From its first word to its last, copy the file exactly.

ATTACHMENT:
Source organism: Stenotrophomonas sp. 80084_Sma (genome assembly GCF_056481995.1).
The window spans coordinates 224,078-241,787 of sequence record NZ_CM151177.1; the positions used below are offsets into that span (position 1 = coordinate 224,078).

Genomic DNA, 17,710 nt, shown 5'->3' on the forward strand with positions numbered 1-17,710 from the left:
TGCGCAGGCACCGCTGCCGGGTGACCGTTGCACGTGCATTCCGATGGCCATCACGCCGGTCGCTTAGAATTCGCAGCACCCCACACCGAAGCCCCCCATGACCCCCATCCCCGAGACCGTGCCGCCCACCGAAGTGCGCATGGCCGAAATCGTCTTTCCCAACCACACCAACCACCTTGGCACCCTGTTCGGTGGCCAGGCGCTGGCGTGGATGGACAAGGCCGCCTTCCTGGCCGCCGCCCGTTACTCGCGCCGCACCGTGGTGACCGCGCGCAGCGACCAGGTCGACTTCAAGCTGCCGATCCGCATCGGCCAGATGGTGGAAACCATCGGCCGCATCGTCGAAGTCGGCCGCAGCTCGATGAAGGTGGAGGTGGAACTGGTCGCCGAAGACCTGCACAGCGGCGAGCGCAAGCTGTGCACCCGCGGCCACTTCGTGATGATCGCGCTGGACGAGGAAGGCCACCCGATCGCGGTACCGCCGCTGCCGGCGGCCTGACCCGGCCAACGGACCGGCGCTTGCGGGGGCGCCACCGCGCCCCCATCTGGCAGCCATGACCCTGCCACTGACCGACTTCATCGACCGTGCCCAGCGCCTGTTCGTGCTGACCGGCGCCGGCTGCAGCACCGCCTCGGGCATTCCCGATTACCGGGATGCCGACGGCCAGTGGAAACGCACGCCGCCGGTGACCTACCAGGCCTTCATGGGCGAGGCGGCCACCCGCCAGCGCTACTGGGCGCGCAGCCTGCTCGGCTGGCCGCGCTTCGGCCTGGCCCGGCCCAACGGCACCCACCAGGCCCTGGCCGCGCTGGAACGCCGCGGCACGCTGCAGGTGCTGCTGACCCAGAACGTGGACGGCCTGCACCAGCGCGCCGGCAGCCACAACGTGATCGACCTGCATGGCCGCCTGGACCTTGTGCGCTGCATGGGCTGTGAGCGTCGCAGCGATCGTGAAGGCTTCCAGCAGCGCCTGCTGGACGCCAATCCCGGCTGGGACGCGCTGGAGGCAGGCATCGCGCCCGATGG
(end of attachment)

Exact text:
Source organism: Stenotrophomonas sp. 80084_Sma (genome assembly GCF_056481995.1).
The window spans coordinates 224,078-241,787 of sequence record NZ_CM151177.1; the positions used below are offsets into that span (position 1 = coordinate 224,078).

Genomic DNA, 17,710 nt, shown 5'->3' on the forward strand with positions numbered 1-17,710 from the left:
TGCGCAGGCACCGCTGCCGGGTGACCGTTGCACGTGCATTCCGATGGCCATCACGCCGGTCGCTTAGAATTCGCAGCACCCCACACCGAAGCCCCCCATGACCCCCATCCCCGAGACCGTGCCGCCCACCGAAGTGCGCATGGCCGAAATCGTCTTTCCCAACCACACCAACCACCTTGGCACCCTGTTCGGTGGCCAGGCGCTGGCGTGGATGGACAAGGCCGCCTTCCTGGCCGCCGCCCGTTACTCGCGCCGCACCGTGGTGACCGCGCGCAGCGACCAGGTCGACTTCAAGCTGCCGATCCGCATCGGCCAGATGGTGGAAACCATCGGCCGCATCGTCGAAGTCGGCCGCAGCTCGATGAAGGTGGAGGTGGAACTGGTCGCCGAAGACCTGCACAGCGGCGAGCGCAAGCTGTGCACCCGCGGCCACTTCGTGATGATCGCGCTGGACGAGGAAGGCCACCCGATCGCGGTACCGCCGCTGCCGGCGGCCTGACCCGGCCAACGGACCGGCGCTTGCGGGGGCGCCACCGCGCCCCCATCTGGCAGCCATGACCCTGCCACTGACCGACTTCATCGACCGTGCCCAGCGCCTGTTCGTGCTGACCGGCGCCGGCTGCAGCACCGCCTCGGGCATTCCCGATTACCGGGATGCCGACGGCCAGTGGAAACGCACGCCGCCGGTGACCTACCAGGCCTTCATGGGCGAGGCGGCCACCCGCCAGCGCTACTGGGCGCGCAGCCTGCTCGGCTGGCCGCGCTTCGGCCTGGCCCGGCCCAACGGCACCCACCAGGCCCTGGCCGCGCTGGAACGCCGCGGCACGCTGCAGGTGCTGCTGACCCAGAACGTGGACGGCCTGCACCAGCGCGCCGGCAGCCACAACGTGATCGACCTGCATGGCCGCCTGGACCTTGTGCGCTGCATGGGCTGTGAGCGTCGCAGCGATCGTGAAGGCTTCCAGCAGCGCCTGCTGGACGCCAATCCCGGCTGGGACGCGCTGGAGGCAGGCATCGCGCCCGATGG